Culture

Why Do People Believe in Conspiracy Theories?

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Writing in The Daily Caller, Erica Wenig examines some of the nuttiest conspiracy theories to come out of the Middle East—all of them, of course, starring Americans and/or Jews as the culprits. Just a taste:

A presenter for an Egyptian TV channel slammed Jewish lobbies and Rupert Murdoch for “The Simpsons,” apparently claiming the show was an avenue for Jews to conspire against Egypt.

“[‘The Simpsons’] is a very influential TV series in the U.S. This animated series is an American production, behind which are basically-Jewish lobbies,” Rania Badawi said.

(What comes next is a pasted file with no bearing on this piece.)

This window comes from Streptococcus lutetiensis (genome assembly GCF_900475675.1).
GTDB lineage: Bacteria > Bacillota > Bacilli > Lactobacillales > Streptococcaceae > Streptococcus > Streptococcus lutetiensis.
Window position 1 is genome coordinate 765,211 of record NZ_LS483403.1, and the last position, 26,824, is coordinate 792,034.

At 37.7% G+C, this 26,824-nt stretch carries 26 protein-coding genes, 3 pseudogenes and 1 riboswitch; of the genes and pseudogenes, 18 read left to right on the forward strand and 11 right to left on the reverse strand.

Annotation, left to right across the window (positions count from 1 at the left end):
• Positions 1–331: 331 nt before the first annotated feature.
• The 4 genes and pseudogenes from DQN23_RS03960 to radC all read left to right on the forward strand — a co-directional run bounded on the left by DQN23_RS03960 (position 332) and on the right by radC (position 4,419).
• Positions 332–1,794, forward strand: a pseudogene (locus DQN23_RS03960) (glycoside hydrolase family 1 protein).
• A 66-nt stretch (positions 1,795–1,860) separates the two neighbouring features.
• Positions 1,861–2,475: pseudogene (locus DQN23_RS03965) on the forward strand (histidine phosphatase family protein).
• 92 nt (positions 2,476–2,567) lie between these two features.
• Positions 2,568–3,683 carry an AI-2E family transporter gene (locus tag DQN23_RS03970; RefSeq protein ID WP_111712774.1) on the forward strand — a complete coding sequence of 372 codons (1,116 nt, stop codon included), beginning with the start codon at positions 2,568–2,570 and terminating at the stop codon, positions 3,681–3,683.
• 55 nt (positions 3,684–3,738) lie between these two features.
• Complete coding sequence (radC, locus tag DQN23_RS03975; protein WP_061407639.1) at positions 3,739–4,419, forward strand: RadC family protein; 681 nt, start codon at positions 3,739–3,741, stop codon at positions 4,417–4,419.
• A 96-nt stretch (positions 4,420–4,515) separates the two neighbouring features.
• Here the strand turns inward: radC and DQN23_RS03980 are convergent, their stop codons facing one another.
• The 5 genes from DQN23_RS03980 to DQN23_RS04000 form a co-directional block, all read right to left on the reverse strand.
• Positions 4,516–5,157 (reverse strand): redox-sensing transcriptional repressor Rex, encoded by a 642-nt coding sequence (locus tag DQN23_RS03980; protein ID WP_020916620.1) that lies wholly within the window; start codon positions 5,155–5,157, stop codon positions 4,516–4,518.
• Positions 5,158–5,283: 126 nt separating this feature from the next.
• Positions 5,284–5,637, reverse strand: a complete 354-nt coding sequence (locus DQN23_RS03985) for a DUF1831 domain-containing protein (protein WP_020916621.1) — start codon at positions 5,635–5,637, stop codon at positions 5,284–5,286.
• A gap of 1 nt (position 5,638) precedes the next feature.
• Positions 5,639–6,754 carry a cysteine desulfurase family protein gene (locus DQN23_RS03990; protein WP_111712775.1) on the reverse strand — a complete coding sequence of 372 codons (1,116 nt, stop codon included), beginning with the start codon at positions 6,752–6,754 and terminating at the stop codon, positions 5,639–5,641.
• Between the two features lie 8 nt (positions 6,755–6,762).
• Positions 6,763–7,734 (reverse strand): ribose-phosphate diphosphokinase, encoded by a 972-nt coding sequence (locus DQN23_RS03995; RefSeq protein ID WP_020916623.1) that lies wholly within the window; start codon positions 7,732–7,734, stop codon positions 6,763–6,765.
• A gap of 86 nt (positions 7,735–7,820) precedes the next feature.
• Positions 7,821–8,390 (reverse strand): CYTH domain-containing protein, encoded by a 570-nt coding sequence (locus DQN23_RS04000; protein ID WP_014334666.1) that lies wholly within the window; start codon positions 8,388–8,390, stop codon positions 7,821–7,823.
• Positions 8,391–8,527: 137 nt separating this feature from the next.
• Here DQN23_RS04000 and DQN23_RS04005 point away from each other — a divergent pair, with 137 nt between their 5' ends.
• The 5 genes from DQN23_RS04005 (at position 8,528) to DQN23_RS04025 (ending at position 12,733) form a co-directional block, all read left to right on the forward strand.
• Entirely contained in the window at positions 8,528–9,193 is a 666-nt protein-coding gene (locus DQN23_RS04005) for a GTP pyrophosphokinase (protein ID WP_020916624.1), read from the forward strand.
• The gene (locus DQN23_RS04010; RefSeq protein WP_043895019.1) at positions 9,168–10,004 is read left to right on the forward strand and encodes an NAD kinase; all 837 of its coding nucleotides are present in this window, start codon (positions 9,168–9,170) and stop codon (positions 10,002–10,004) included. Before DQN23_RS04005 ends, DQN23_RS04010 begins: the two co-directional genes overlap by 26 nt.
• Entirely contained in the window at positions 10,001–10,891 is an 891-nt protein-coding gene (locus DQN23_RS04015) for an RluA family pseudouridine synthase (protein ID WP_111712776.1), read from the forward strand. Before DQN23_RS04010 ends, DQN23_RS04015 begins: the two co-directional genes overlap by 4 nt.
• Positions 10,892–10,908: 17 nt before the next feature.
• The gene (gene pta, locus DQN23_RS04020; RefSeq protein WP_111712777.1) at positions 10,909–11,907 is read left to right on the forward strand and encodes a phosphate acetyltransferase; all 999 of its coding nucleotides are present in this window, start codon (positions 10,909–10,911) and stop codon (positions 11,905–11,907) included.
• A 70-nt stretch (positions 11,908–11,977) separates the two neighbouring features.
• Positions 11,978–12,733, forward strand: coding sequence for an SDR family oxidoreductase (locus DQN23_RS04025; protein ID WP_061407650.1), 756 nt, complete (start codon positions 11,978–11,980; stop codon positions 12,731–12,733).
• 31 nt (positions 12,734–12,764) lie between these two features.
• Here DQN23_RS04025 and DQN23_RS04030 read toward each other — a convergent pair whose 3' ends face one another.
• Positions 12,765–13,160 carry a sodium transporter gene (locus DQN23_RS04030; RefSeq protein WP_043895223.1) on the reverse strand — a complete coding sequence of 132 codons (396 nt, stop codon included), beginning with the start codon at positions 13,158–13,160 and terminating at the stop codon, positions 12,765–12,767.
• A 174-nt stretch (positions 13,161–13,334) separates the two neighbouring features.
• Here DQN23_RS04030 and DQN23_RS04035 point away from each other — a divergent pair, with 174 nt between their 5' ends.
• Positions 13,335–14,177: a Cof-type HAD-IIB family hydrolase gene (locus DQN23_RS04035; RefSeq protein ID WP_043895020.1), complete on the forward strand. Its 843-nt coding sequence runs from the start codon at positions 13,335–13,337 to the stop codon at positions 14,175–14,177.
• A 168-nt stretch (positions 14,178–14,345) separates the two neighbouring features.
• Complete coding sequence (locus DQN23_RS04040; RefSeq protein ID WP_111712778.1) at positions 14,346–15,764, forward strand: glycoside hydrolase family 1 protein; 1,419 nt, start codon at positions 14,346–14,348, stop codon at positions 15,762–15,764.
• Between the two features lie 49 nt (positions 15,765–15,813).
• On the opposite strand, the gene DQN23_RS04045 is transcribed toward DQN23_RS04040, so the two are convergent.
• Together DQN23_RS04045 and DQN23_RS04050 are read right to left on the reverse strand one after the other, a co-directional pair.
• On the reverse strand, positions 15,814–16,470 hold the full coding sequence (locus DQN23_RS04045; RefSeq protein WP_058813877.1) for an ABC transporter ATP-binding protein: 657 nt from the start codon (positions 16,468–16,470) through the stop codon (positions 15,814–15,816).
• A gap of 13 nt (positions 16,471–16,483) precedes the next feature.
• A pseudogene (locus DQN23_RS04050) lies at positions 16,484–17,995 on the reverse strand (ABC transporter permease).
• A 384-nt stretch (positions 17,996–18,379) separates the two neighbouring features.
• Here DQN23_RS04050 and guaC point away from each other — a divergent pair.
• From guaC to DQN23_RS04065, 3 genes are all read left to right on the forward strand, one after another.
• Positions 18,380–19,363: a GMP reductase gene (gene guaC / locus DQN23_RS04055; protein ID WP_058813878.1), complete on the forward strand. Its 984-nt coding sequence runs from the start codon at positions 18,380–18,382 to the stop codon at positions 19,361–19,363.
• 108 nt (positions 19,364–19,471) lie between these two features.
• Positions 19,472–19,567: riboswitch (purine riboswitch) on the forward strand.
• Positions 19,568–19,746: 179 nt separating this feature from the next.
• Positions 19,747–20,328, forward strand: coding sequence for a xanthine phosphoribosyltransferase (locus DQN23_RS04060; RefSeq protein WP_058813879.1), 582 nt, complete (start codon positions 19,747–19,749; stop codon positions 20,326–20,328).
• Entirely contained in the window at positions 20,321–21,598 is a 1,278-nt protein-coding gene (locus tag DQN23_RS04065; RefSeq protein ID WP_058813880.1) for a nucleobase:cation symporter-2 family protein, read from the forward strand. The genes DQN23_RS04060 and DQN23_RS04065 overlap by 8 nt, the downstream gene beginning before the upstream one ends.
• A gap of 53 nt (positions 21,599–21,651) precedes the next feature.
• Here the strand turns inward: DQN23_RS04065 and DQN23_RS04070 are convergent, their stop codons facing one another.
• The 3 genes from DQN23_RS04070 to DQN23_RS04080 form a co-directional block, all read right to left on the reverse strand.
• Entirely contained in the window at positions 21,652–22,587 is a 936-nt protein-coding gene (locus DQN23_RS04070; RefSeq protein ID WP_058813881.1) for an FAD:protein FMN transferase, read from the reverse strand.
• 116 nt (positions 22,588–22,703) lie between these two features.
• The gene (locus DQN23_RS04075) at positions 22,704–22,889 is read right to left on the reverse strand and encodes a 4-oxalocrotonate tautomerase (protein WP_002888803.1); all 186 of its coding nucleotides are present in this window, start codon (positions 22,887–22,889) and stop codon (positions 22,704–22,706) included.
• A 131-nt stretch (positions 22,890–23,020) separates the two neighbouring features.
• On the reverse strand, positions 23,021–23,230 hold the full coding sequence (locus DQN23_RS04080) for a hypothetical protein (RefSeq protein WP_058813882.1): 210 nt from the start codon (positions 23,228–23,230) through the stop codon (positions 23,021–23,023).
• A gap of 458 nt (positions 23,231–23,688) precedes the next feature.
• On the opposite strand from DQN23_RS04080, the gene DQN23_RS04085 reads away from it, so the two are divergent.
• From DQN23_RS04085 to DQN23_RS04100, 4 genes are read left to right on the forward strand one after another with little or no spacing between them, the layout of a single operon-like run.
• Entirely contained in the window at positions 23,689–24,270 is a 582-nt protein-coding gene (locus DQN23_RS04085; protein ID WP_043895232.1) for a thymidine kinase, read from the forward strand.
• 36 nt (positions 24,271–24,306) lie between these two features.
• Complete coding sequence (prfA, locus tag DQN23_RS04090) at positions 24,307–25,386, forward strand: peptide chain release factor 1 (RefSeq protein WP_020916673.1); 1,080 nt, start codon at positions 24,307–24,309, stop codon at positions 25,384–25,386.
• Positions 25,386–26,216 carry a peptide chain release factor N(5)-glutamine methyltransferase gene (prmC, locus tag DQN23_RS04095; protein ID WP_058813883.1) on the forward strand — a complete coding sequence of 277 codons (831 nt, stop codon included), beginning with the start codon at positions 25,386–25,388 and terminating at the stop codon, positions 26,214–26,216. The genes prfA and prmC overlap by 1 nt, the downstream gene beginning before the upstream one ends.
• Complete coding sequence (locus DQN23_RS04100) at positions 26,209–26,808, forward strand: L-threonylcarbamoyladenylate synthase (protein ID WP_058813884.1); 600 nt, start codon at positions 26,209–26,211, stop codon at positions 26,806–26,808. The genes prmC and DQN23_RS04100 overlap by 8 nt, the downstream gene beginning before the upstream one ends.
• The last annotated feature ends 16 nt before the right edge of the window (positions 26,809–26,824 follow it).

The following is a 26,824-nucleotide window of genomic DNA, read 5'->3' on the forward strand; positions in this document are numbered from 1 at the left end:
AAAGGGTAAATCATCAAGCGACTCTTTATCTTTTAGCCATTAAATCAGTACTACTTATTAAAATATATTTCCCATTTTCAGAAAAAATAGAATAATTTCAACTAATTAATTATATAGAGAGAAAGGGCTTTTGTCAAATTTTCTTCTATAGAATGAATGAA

Why do people believe things like this? What drives their subscription to the most far-fetched “explanations” for events? Apart from obvious hatred of the blamed group, there are many reasons. I have found that one reason is the frisson and excitement that comes with believing you have “discovered” some “truth” that others have not. This proves, in the conspiracist’s mind, that he is smarter than everyone else and privy to some bit of secret knowledge that the masses don’t know.

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